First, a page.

Some anglers always fish for panfish. Others are dedicated bass chasers. There are those who only fish trout and only with a fly rod. In Minnesota, walleye are the state fish and some folks try exclusively for them whether they are biting or not. God bless them all. I’m an equal opportunity fisherman. If I can get something to bite my hook, I’m a “that species” fisherman.
It seems to me that living life in the moment beats living it in any other way. I can’t change the past and I have no control over the future. Therefore, I like to fish for what I think I can catch now. I’m not sure if I was born that way or if it took two strokes and a bout of cancer for me to learn that life is never really scripted and that we have so little control over what happens.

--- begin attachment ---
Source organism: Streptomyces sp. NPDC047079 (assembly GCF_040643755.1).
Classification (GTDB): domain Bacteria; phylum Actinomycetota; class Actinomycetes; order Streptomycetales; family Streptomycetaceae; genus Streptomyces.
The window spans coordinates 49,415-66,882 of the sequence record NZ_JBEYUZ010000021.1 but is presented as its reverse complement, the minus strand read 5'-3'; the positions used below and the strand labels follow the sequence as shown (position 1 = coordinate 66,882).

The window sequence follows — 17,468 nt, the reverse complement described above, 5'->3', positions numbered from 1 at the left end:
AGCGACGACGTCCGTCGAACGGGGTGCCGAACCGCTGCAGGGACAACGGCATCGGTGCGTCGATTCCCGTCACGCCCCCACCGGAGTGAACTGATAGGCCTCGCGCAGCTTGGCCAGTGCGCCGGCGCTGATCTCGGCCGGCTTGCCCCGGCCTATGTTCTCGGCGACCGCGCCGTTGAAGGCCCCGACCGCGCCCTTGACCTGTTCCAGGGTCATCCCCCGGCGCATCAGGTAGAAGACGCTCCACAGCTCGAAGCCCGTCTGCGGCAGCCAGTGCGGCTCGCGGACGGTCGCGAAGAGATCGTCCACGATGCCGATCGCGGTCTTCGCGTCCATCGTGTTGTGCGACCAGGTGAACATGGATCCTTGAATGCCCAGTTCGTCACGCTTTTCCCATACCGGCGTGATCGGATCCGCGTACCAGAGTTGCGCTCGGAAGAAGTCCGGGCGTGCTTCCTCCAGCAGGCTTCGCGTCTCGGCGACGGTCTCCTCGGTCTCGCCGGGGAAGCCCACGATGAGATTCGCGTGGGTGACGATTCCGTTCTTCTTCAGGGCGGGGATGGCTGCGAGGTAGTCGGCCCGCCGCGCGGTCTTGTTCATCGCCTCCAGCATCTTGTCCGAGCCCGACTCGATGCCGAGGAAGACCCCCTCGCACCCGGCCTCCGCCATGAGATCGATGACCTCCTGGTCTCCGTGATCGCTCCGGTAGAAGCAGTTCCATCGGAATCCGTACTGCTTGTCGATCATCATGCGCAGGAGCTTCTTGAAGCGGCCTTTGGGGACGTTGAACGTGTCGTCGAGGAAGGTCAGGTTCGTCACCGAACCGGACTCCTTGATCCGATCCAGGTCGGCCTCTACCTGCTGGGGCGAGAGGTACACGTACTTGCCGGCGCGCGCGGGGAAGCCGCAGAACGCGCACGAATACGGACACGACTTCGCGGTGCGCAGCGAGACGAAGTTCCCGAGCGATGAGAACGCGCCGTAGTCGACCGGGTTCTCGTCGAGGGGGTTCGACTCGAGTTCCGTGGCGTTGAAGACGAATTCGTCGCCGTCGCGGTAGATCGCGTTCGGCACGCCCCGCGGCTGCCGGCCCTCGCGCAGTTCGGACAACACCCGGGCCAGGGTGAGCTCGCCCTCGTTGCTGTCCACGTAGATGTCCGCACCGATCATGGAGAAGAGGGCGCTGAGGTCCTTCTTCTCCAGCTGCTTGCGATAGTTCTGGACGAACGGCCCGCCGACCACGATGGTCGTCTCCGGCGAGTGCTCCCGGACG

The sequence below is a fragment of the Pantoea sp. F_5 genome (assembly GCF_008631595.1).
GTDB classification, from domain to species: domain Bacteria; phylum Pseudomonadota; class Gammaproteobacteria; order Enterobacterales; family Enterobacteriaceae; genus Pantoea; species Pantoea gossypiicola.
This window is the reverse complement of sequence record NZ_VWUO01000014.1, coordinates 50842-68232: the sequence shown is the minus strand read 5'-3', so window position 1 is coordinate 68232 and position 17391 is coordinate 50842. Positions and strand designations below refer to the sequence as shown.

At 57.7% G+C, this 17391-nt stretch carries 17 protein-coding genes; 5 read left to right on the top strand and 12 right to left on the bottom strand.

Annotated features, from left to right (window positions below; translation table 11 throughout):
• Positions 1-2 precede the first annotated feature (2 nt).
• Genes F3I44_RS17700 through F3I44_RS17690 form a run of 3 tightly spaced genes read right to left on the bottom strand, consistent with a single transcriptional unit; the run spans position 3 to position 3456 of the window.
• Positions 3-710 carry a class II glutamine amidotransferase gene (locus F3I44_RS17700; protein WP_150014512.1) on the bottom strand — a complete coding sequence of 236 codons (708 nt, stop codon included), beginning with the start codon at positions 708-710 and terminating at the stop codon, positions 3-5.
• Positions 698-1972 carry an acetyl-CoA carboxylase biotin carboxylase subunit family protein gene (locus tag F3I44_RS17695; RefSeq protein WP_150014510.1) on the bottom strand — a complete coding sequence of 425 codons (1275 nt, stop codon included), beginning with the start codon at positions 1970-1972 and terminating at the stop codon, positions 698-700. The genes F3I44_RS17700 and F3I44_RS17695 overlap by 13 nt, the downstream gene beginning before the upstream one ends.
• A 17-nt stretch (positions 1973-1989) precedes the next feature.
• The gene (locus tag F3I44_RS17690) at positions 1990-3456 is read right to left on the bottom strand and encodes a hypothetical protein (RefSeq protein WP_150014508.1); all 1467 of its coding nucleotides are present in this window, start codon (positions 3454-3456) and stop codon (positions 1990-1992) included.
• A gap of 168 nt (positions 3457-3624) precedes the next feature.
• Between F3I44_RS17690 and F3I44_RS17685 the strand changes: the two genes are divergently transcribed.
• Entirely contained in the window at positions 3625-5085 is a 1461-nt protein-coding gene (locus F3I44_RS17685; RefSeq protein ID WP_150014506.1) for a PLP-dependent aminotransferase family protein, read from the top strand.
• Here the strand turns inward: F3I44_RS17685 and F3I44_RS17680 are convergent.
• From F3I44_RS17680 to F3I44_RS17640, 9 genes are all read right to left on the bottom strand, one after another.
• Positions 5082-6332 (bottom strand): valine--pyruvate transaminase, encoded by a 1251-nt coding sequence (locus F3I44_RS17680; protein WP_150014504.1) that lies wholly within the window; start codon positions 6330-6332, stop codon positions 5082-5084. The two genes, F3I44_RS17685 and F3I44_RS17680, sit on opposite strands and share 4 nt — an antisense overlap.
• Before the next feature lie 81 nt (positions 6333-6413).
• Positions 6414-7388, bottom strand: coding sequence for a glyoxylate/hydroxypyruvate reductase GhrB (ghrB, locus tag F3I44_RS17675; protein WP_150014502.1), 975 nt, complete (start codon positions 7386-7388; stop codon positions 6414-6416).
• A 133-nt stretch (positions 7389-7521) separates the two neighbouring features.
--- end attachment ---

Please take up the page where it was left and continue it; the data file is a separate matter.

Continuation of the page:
Some folks wait patiently for the perfect set of circumstances to coalesce, longingly envisioning that walleye bite that never comes after trolling over the same spot with the same jig and minnow countless times. Others try to “make things happen”, only to find themselves dealing with tangled messes that didn’t need to occur, like trying to cast a dry fly crosswind on a blustery day. Meanwhile, there are fish out there, in the waters I’m presently fishing, eagerly awaiting something that looks like an easy meal. I just need to be adaptable.
But adaptability is not something humans seem very wired to allow. You see, we have the largest brains of all fauna but they are not large enough. We can use our brains to think a great many thoughts and conceive a great many plans but we are not smart enough to realize our human limitations and we don’t have enough humility to know when enough is enough. So we sit, staring at our metaphorical bobbers, wondering why we ever fell in love with fishing in the first place. Then, behind us, a fish jumps. Will we regard it as an opportunity or is it merely a passing distraction?